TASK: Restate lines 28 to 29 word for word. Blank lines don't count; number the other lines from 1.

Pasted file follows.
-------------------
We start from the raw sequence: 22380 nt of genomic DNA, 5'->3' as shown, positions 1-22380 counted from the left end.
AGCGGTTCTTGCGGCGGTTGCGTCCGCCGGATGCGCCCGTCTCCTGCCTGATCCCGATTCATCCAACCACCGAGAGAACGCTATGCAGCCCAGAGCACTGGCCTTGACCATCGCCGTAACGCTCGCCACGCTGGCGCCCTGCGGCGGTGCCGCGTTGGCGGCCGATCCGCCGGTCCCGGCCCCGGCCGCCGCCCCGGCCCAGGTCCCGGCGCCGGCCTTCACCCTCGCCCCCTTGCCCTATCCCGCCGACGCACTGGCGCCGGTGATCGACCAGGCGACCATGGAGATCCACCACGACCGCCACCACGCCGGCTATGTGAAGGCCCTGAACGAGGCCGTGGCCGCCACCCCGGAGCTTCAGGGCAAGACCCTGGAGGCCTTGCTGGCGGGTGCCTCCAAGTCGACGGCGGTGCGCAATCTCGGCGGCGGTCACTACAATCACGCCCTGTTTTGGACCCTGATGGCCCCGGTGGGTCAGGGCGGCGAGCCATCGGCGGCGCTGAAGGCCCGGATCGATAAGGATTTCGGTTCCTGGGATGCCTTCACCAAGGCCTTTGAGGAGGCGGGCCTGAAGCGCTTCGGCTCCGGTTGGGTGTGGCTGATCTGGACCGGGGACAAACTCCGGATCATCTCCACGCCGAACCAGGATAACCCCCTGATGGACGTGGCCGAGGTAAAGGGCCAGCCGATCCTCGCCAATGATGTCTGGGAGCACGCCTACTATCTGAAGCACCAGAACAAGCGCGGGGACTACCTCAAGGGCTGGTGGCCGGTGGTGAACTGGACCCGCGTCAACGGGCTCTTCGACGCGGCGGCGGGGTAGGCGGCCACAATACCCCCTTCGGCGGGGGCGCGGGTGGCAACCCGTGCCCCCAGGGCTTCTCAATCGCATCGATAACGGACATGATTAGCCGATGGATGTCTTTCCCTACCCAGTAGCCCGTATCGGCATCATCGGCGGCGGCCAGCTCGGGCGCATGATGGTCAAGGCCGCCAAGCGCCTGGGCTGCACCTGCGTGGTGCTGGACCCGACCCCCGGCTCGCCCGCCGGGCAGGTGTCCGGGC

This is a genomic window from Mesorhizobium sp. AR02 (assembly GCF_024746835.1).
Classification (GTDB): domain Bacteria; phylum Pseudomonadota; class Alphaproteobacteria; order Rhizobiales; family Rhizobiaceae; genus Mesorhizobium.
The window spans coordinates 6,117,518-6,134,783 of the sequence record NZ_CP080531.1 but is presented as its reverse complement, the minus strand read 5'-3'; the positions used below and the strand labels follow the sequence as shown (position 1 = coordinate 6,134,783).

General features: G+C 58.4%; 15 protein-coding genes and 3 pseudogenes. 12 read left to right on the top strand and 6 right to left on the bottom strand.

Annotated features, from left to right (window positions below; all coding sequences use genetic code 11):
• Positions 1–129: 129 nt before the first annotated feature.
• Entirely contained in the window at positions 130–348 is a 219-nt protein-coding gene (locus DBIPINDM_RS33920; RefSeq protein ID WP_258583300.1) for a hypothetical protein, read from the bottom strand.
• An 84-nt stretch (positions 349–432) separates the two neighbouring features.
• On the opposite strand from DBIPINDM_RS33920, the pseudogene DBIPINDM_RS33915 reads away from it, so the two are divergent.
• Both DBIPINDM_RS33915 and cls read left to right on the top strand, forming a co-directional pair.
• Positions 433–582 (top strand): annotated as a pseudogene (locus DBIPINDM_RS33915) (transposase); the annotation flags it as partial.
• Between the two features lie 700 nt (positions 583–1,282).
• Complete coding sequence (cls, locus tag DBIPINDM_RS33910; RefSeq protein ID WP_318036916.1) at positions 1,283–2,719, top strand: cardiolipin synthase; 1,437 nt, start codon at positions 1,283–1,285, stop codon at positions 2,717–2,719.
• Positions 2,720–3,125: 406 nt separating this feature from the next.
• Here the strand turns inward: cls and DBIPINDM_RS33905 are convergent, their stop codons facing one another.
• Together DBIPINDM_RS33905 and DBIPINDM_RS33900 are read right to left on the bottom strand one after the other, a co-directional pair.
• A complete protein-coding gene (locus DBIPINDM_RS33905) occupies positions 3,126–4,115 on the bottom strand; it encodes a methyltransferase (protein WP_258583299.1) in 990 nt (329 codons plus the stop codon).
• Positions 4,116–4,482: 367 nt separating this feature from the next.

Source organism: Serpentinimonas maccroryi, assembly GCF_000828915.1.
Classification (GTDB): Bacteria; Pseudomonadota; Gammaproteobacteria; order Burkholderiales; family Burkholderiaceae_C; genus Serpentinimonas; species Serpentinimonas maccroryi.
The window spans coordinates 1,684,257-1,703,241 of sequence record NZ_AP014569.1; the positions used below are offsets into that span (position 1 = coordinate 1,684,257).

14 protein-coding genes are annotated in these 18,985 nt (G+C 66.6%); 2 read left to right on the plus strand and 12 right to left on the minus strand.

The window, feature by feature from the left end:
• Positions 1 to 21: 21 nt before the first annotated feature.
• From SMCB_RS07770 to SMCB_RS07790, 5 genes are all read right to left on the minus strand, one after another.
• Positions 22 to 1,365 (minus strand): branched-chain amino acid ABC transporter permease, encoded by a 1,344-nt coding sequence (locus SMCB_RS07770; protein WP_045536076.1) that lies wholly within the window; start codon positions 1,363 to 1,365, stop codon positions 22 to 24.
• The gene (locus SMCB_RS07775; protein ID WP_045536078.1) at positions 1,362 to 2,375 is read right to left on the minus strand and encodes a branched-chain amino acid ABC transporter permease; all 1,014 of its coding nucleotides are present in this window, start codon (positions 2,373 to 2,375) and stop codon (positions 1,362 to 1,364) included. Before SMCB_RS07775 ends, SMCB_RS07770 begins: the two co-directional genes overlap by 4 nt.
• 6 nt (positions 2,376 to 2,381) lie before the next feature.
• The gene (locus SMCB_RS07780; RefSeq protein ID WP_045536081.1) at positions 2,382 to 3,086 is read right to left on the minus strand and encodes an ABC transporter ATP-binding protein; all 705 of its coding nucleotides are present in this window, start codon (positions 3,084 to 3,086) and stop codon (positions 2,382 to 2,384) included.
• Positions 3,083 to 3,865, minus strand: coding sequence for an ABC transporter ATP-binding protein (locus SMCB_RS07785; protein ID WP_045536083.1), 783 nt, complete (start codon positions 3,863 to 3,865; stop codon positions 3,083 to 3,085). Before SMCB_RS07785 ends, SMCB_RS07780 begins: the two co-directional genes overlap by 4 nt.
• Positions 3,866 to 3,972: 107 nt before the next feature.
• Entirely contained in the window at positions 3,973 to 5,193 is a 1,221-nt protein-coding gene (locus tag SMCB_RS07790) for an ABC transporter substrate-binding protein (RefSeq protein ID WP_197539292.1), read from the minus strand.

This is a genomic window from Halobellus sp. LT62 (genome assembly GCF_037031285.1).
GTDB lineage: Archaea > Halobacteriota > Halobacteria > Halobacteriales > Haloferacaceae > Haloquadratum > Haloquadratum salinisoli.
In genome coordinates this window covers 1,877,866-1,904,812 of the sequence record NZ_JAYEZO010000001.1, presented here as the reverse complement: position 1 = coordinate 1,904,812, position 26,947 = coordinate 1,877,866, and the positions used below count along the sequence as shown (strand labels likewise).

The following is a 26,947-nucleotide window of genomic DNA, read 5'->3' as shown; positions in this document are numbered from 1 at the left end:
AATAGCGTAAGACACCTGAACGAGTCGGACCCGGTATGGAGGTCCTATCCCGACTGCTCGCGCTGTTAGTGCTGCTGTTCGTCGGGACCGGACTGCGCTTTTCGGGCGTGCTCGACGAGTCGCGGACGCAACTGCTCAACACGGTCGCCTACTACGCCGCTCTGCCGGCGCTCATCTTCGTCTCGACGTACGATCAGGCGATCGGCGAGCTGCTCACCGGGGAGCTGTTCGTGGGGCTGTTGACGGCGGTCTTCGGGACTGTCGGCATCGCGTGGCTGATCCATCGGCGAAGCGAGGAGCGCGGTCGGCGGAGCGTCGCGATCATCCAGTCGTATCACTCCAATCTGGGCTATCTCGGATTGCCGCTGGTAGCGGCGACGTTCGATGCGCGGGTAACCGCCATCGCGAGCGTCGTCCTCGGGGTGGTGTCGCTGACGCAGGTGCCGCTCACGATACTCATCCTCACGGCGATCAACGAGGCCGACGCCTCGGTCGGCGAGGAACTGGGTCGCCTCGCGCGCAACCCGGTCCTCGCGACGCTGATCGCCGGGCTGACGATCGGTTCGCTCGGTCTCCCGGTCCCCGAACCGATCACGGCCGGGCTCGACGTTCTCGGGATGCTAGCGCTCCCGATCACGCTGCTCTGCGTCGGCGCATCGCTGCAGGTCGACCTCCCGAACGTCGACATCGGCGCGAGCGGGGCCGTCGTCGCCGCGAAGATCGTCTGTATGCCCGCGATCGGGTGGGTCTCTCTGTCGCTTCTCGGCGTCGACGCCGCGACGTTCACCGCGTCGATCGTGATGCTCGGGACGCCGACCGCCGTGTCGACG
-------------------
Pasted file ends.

• Positions 22 to 1,365 (minus strand): branched-chain amino acid ABC transporter permease, encoded by a 1,344-nt coding sequence (locus SMCB_RS07770; protein WP_045536076.1) that lies wholly within the window; start codon positions 1,363 to 1,365, stop codon positions 22 to 24.
• The gene (locus SMCB_RS07775; protein ID WP_045536078.1) at positions 1,362 to 2,375 is read right to left on the minus strand and encodes a branched-chain amino acid ABC transporter permease; all 1,014 of its coding nucleotides are present in this window, start codon (positions 2,373 to 2,375) and stop codon (positions 1,362 to 1,364) included. Before SMCB_RS07775 ends, SMCB_RS07770 begins: the two co-directional genes overlap by 4 nt.